My new job is, in fact, as bad as I expected it. Actually worse, because I didn’t anticipate the crushing effect of lack of sleep on my ability to think clearly and work creatively. It’s partly because I live in an older house, which effectively transmits the footsteps of my upstairs neighbour every morning at 6am. It’s also because my efforts to cope properly – cook, exercise, socialize, meditate – take time that eight hours in an office and two hours’ commute have already spoken for. But it’s mainly the mental energy of a demanding job that leaves me a stooped-over, bleary shell by Wednesday’s end. Which still leaves two more days to shuffle through.
I turn 40 in a month. The fact that I’ve achieved such an advanced age is a victory in itself, because I’m still 22 in my head. But that’s also part of the problem. If I imagined myself at 40 at that age at all, it was a dim, fuzzy outline of someone with a home and a job that built on years of experience. (For some reason I also had a white clapboard house and dark hair – no idea which sitcom rerun that came from.) It was certainly not as part of the precariat.
Let’s get the self-pity stuff out of the way. I know other people have it worse off than I do. I know. The problem with capitalism is that a few people have it much, much better and refuse to share their ill-gotten gains with the rest of us. I write this in the expectation of empathy, not sympathy. If you can’t identify with what I’m faced with, you are very lucky. But chances are that you can.
I’m highly skeptical of the capitalist/Protestant work ethic – most work in capitalism is a waste of time, hence the appeal of unalienated labour through hobbies and sport. But as someone from a petty bourgeois background, since fallen into the working class, I did not sit on my hands for the last 10 years. I got a PhD, wrote academic and popular publications, edited, networked and poured hours into self-improvement and skills development. I lived on well-below poverty line wages, put up with substandard housing, didn’t take holidays or buy myself nice gadgets. I did so to discount my present into the future. Now I’ve been out of school for a year, and the payoff has yet to arrive. Like everyone else searching for that mythical meritocracy, I believed that if only I could get the qualifications, it would pay off in job satisfaction and savings. But millions of other people have tried this path, and now we’re all competing with each other for jobs that don’t exist, realising that we were actually just products for our schools’ own quest for profit.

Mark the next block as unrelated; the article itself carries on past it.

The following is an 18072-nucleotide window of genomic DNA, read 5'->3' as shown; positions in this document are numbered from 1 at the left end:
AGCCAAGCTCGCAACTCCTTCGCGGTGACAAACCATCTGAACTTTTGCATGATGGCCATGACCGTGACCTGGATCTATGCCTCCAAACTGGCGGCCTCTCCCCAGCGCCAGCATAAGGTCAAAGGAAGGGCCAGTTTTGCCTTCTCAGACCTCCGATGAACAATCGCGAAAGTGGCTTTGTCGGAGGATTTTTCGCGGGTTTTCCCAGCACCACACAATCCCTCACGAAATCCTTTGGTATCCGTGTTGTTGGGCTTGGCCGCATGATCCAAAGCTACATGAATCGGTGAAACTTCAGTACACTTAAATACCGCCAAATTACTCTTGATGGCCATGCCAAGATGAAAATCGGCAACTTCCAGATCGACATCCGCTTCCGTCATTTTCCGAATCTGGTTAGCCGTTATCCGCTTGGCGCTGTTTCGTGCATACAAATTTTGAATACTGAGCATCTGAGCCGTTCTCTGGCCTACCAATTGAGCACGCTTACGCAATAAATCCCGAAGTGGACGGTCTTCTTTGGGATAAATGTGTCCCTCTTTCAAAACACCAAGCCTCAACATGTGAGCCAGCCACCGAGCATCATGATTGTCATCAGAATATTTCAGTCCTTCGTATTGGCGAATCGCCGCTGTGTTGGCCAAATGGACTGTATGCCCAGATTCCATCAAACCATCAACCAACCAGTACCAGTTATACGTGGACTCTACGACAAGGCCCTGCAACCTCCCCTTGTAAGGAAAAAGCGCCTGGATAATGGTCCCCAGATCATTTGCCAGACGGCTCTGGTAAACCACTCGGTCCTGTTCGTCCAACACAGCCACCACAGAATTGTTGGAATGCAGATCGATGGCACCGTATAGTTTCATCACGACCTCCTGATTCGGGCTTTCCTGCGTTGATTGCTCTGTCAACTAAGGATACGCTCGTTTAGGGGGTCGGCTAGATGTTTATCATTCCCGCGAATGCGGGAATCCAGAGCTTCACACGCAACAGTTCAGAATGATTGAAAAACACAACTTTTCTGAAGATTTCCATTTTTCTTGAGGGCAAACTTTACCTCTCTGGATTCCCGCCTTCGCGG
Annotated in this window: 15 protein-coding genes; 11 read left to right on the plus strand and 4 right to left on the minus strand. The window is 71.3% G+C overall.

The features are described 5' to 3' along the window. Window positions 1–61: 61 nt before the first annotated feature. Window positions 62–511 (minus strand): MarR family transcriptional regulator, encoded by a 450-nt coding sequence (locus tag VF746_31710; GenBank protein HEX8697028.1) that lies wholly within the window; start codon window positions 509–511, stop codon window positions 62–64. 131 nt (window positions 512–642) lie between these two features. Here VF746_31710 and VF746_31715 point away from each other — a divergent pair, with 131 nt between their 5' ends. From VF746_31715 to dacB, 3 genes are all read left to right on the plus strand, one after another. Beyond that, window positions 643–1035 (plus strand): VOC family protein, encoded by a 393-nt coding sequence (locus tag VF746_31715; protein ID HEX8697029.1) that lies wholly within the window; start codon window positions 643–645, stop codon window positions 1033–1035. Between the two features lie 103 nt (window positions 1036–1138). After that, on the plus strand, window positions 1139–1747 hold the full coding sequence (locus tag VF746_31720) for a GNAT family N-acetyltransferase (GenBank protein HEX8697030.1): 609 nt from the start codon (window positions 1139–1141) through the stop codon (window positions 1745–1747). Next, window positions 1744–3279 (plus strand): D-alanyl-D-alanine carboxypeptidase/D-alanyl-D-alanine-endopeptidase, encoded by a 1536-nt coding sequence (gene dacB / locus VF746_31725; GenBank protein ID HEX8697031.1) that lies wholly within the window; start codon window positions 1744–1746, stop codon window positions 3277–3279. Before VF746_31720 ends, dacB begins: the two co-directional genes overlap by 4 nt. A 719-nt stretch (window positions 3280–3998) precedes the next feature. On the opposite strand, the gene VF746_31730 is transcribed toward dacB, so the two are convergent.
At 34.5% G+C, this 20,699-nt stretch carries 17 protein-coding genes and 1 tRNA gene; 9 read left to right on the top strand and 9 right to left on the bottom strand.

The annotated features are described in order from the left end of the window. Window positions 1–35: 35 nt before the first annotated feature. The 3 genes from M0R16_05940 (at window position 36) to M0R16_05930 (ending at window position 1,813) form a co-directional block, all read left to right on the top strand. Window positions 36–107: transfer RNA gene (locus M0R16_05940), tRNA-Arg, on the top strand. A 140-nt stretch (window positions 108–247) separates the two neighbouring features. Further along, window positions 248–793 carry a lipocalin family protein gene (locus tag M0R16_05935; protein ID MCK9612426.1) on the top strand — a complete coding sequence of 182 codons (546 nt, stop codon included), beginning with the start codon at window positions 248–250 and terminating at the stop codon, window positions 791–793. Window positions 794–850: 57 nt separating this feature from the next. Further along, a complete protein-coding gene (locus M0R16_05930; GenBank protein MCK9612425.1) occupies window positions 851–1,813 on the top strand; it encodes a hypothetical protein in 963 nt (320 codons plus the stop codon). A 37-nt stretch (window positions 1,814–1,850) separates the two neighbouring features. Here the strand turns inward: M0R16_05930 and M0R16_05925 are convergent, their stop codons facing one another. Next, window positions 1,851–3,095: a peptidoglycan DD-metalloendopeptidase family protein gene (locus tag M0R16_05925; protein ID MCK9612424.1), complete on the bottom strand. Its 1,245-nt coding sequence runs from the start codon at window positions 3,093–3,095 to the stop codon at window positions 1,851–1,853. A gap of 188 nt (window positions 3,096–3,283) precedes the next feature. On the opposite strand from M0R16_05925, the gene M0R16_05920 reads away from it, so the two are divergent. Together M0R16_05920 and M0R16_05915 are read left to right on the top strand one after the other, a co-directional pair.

This could go two ways. I can internalize it, blaming myself for not being saleable enough, not making the right decisions about career paths. Or I can get mad at a system that wastes the talents of most of humanity to keep a few multi-billionaires getting rich faster than a few other multi-billionaires. In typically measured fashion, I’m doing both.
I was asking my – quite sweet and gentle – coworker what’s his motivation for our job, and he said that was personal. So, let’s pull back the curtain on the hidden abode of production that no one ever talks about. The ‘problem’ is that the discipline of the work day has little to do with my internal life. I want time to think about life and politics; even accepting the reality that I have to be in an office for eight hours a day, I want time to calm myself down, to reflect on where I’ve been and convince myself this is temporary. I don’t have that time. Instead, nearly every minute of my day is geared towards reproducing my labour power: cooking, cleaning, sleeping.
What’s my motivation?
For workers, hard work is something to escape from. Workers experience work as awful, so they imagine being rich means not working. But rich people ‘work’ very hard. CEOs are happy to advertise their four hours’ a night sleep schedule as proof that they deserve their success. I don’t buy the biological explanation: I think they’re sleepless because they have meaningful work, and their decisions instantly set in motion hundreds of people. That power is addictive and fulfilling. Anyone with it would naturally love work. When rich people say the poor are lazy, they’re transposing their class experience onto another class. The poor experience work as more control, and the effects of constant alienation are exhausting. It’s why workers view wealth as a means to get nice things – holidays, houses, and cars, and most importantly to stop working – rather than as capital, a chance to re-enter the competitive accumulation process with a leg up.